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Full-Text Articles in Evidence

Newsroom: Kuckes On Grand Jury Secrecy 8/30/2016, Roger Williams University School Of Law Aug 2016

Newsroom: Kuckes On Grand Jury Secrecy 8/30/2016, Roger Williams University School Of Law

Life of the Law School (1993- )

No abstract provided.


“Please Stop Telling Her To Leave.” Where Is The Money: Reclaiming Economic Power To Address Domestic Violence, Margo Lindauer Jul 2016

“Please Stop Telling Her To Leave.” Where Is The Money: Reclaiming Economic Power To Address Domestic Violence, Margo Lindauer

Seattle University Law Review

In this Article, I argue that economic dependence is a critical factor in violence prevention. For many victims of domestic violence, the economic entanglement with an abusive partner is too strong to sever contact without another source of economic support. This Article is a thought experiment in economic justice; it asks the question: is there a way to provide outside economic support for a victim of violence fleeing a battering partner? In this Article, I examine existing systems such as Social Security, unemployment assistance, work-readiness programs, crowd sourcing, and others to evaluate how these sources could provide emergency economic support ...


If It (Ain’T) Broke, Don’T Fix It: Twombly, Iqbal, Rule 84, And The Forms, Justin Olson Jul 2016

If It (Ain’T) Broke, Don’T Fix It: Twombly, Iqbal, Rule 84, And The Forms, Justin Olson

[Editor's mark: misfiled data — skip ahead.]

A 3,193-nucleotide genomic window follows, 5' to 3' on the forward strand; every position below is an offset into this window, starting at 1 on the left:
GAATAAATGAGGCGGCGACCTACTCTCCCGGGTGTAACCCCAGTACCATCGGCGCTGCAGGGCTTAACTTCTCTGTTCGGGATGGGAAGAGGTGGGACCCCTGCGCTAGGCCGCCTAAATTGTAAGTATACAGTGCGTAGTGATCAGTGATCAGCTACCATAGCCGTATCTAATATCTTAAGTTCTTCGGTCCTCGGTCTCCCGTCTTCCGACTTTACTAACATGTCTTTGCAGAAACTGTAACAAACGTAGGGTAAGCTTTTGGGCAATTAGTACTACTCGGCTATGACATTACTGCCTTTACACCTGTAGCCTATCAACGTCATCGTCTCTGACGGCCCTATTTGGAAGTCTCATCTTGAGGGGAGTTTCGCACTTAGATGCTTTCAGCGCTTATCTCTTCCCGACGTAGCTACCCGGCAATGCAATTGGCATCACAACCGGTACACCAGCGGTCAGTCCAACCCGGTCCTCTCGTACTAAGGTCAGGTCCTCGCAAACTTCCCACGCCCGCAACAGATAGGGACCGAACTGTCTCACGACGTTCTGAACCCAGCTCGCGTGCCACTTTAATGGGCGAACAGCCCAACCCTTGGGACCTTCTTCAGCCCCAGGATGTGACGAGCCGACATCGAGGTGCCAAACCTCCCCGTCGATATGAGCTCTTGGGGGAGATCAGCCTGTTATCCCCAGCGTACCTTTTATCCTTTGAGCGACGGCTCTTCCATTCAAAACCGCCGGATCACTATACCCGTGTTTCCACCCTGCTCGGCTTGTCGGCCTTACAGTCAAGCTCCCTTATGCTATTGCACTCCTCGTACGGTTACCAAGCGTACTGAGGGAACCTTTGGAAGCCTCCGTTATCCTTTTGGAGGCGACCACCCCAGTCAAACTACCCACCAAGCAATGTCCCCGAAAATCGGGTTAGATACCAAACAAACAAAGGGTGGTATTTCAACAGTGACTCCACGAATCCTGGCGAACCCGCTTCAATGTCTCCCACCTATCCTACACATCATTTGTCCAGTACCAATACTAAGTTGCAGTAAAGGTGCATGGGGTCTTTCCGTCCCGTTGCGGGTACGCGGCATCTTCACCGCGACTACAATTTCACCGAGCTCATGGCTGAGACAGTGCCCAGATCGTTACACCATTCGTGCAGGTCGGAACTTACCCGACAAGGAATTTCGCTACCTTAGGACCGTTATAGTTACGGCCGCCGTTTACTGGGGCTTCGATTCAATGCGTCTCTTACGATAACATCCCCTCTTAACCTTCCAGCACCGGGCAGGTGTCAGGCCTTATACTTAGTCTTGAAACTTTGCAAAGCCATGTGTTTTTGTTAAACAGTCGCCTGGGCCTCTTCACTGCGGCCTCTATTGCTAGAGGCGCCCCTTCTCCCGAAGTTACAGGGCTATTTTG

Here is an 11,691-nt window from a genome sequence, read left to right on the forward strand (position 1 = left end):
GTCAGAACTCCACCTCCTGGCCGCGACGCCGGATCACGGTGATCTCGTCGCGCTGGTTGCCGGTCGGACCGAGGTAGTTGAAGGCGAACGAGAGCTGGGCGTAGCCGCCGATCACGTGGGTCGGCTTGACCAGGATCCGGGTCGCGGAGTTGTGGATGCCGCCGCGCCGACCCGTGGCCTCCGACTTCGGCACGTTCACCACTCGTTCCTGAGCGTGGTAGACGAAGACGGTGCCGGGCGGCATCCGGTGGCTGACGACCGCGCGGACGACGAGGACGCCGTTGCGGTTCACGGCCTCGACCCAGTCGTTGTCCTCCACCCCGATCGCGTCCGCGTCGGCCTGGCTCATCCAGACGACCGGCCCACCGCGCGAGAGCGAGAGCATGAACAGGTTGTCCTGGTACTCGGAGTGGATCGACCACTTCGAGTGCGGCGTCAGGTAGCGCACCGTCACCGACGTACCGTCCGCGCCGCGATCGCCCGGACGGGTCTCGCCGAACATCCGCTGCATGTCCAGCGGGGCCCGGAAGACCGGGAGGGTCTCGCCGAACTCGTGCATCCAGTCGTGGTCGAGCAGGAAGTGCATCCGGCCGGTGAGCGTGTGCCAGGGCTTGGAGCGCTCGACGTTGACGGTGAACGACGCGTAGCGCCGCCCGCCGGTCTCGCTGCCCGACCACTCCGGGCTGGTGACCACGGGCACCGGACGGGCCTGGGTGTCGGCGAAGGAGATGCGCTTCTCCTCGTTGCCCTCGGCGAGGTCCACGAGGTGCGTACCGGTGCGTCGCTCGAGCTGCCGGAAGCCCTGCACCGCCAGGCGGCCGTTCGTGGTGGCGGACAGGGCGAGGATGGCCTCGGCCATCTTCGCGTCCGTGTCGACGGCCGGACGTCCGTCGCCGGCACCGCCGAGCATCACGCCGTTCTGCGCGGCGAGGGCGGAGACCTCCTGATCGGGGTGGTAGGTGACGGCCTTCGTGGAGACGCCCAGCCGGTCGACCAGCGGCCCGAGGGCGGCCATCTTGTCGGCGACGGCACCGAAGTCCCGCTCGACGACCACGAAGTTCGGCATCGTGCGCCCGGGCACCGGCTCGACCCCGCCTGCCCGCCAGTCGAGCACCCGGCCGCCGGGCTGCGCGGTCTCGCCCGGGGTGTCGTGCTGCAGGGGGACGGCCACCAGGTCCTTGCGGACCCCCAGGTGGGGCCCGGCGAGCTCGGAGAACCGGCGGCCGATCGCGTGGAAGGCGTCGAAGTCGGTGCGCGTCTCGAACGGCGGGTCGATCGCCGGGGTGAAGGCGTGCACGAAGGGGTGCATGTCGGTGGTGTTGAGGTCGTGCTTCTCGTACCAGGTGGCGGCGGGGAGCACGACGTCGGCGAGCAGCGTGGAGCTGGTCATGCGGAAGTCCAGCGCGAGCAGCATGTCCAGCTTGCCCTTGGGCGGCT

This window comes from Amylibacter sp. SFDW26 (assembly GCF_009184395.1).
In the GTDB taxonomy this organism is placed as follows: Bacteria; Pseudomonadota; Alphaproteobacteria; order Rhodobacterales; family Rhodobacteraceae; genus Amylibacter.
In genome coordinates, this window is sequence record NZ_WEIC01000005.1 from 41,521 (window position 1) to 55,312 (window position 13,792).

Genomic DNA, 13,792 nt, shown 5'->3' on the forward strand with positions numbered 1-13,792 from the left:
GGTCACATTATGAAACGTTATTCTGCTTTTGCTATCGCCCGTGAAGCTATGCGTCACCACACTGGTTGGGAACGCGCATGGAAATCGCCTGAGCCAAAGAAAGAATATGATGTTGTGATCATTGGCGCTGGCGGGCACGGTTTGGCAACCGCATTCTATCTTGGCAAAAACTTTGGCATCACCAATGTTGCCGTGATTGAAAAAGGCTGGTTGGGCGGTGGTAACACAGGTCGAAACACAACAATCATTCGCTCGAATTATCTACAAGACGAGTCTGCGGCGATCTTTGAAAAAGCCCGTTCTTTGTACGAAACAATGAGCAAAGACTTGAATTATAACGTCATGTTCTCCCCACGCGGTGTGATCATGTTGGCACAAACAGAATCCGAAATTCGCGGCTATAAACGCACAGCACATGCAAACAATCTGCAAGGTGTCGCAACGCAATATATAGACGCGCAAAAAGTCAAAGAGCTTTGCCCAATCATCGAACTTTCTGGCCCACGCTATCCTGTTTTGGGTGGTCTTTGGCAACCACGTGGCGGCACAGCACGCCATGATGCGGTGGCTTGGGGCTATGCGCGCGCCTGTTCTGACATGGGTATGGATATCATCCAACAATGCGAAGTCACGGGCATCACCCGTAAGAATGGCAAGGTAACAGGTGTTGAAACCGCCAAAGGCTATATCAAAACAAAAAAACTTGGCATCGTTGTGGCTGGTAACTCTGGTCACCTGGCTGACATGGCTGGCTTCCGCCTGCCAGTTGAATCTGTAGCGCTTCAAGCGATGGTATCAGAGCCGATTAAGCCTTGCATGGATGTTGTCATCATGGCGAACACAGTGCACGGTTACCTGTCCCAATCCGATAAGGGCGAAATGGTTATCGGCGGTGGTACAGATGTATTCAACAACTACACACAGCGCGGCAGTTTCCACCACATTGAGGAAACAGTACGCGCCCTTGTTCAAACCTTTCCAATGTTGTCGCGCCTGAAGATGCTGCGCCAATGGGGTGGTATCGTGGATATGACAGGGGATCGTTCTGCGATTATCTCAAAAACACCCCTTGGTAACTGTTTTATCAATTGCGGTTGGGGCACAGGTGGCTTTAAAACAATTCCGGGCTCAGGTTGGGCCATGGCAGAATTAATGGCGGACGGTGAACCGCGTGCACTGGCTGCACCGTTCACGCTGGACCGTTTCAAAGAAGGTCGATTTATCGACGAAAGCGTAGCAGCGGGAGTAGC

Seattle University Law Review

The past decade has not been kind to the Federal Rules of Civil Procedure (the Rules). From the growth of summary judgment as a mechanism to let judges instead of juries determine facts, to the love–hate relationship with class actions, judicial interpretations of the Rules have revealed a trend toward complicating the ability of plaintiffs to find redress for their claims. Nowhere is this more apparent than in the shifting standards of pleading requirements under Rule 8. Much has been written by academics and practitioners alike regarding the ripples caused by Twombly and Iqbal. Although the Court would like ...


From Simple Statements To Heartbreaking Photographs And Videos: An Interdisciplinary Examination Of Victim Impact Evidence In Criminal Cases, Mitchell J. Frank Jan 2016

From Simple Statements To Heartbreaking Photographs And Videos: An Interdisciplinary Examination Of Victim Impact Evidence In Criminal Cases, Mitchell J. Frank

Faculty Scholarship

No abstract provided.


What Judges Say And Do In Deciding National Security Cases: The Example Of The State Secrets Privilege, Anthony John Trenga Jan 2016

What Judges Say And Do In Deciding National Security Cases: The Example Of The State Secrets Privilege, Anthony John Trenga

Duke Law Master of Judicial Studies Theses

From the criminal trial of Aaron Burr on charges of treason to modern-day litigation involving the CIA, the state secrets privilege presents a thorny issue for federal judges. Judge Trenga examines the legal issues at the heart of this privilege—separation of powers, non-justiciability, evidentiary privilege, national security interests, and military secrets—and the two primary doctrinal tracks judges invoke. Then, based on interviews with thirty-one federal judges, Judge Trenga offers insights into how judges think about applying the state secrets privilege to sensitive material.